Cheow said the government will unveil targeted fuel subsidies during the tabling of Budget 2024 in Parliament on Oct 13, 2023, to replace the existing blanket fuel subsidy. The new policy is likely to start on Jan 1, 2024.

Soaring fuel prices could inflate government’s annual subsidy allocation

Crude oil production cuts made by the Organization of the Petroleum Exporting Countries (Opec) and its allies have seen crude prices skyrocket in the last 10 months. (Brent crude at US$94.93, WTI at US$91.59 per barrel).

According to Rafizi, the subject of targeted subsidy is unavoidable when it comes to the big shift that needs to be done to strengthen the country’s fiscal position.

“In 2022, the government bore a bulk subsidy of over RM80 billion, for RON95 petrol, diesel, liquefied petroleum gas (LPG) and electricity. Today the price of world crude oil reached US$95 per barrel and will soon reach US$100 per barrel.

“At that price (US$100), the subsidy borne by the government could exceed RM100 billion a year,” he said when winding up the debate on the Mid-Term Review of 12MP in Dewan Rakyat on Sept 19.

In 2022, the government’s subsidy for petrol, diesel and liquefied petroleum gas amounted to RM50.8 billion, of which 35% was enjoyed by the T20 group, while 41% was enjoyed by the M40 group and 24% by the B40 group.

Maybank Investment Bank in a research note on Sept 24 said that the implementation of targeted subsidy is a progression of other targeted programmes done this year.

Earlier this year, the electricity subsidy was given only to domestic and low-voltage users versus non-domestic (industrial, commercial) and medium/high voltage users.

This was followed by the exclusion of very high-income households from electricity subsidies at the start of 2H2023, particularly those with monthly electricity consumption excess of 1,500kWh.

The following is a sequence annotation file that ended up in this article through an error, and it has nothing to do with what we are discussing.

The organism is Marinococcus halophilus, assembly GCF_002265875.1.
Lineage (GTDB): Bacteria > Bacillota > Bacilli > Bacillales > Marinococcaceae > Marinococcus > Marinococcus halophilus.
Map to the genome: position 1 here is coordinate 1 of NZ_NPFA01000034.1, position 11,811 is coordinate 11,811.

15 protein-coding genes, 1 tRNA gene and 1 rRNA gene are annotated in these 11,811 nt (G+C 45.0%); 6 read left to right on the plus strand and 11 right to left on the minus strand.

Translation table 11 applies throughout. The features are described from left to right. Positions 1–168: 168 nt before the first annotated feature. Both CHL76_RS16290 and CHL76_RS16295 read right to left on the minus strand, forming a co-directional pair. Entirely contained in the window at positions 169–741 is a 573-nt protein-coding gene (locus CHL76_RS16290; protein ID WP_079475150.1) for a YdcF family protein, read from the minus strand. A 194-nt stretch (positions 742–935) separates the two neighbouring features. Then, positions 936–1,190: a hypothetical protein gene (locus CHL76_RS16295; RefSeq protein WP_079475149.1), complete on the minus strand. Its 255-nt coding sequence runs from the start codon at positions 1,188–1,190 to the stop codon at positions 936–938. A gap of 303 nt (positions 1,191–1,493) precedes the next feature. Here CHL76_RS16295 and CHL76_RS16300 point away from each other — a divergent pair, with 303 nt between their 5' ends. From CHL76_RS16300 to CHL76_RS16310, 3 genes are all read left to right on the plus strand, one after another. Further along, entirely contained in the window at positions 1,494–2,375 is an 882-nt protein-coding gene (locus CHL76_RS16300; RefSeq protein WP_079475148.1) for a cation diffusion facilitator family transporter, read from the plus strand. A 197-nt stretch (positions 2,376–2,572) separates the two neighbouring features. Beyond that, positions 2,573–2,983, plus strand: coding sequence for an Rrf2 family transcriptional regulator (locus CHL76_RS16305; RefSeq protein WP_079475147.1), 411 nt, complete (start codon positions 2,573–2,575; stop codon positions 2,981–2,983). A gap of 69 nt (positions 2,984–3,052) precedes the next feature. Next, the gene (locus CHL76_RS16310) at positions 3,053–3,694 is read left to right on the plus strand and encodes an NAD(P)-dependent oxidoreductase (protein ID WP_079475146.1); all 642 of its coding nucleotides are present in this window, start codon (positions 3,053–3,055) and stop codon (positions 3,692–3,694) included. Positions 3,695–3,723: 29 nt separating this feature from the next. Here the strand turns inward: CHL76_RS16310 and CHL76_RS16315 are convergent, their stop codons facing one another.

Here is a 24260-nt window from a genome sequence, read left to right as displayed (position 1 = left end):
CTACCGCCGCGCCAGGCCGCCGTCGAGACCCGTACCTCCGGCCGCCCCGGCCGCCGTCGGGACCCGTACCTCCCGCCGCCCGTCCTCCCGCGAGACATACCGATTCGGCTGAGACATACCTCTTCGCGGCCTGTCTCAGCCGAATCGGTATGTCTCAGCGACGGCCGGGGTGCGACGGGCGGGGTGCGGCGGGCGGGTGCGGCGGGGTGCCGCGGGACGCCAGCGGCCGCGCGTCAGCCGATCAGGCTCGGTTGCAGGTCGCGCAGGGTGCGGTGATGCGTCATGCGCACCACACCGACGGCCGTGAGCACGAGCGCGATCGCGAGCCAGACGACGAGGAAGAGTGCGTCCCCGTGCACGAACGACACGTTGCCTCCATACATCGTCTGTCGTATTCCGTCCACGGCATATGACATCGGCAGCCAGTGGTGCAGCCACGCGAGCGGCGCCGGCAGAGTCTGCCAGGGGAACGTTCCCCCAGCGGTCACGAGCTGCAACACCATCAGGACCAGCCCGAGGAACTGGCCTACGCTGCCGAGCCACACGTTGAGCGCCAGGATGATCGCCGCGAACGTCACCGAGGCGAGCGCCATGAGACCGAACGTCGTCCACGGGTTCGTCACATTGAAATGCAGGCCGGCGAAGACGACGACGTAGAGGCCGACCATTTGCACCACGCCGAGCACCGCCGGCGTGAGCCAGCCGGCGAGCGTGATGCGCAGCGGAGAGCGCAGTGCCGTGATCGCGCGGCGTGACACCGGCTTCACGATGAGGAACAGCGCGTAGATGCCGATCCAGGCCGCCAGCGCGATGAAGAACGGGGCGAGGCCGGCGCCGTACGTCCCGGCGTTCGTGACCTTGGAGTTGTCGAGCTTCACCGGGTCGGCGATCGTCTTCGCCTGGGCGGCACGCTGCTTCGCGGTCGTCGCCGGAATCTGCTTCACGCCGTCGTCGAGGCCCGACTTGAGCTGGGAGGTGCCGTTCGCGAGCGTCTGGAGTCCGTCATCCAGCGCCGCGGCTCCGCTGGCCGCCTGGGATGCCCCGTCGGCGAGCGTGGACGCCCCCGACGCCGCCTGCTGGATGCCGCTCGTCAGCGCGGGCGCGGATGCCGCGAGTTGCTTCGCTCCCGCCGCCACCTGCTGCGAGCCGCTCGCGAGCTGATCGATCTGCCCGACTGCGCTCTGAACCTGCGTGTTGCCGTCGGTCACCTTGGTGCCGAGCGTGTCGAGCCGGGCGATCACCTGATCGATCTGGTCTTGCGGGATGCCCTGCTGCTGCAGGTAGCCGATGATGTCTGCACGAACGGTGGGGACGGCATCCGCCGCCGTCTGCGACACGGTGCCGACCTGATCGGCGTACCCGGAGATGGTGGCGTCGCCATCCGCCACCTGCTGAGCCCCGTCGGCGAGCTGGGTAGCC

“Next is the implementation of a targeted fuel subsidy in 2024 that will also end the ‘benefits’ to the high-income households,” Maybank IB said.

Inflation to alter consumer spending

The MIER Consumer Sentiment Index (CSI) has followed a declining trend for two straight quarters, dropping below the pivotal 100-point mark, said Cheow.

This shows that consumers are adopting a more cautious spending stance, influenced by escalating inflationary pressures and augmented interest rates.

“Concurrently, the Retail Group Malaysia (RGM) has revised their annual growth forecast for the CY23 retail industry downwards to 2.7%, a decrease from the previous 4.8%, following a disappointing 2QCY23 performance with a -4.0% growth rate,” said Cheow.

He added this decline was largely due to subdued sales during the Hari Raya season and a high base effect.

However, some respite was seen for consumer staples players from easing prices of some soft commodities, ushering in margins recovery, he said, adding prices of some key soft commodities have been softening in recent months including milk, wheat and corn, as well as freight costs.

Edited ByLam Jian Wyn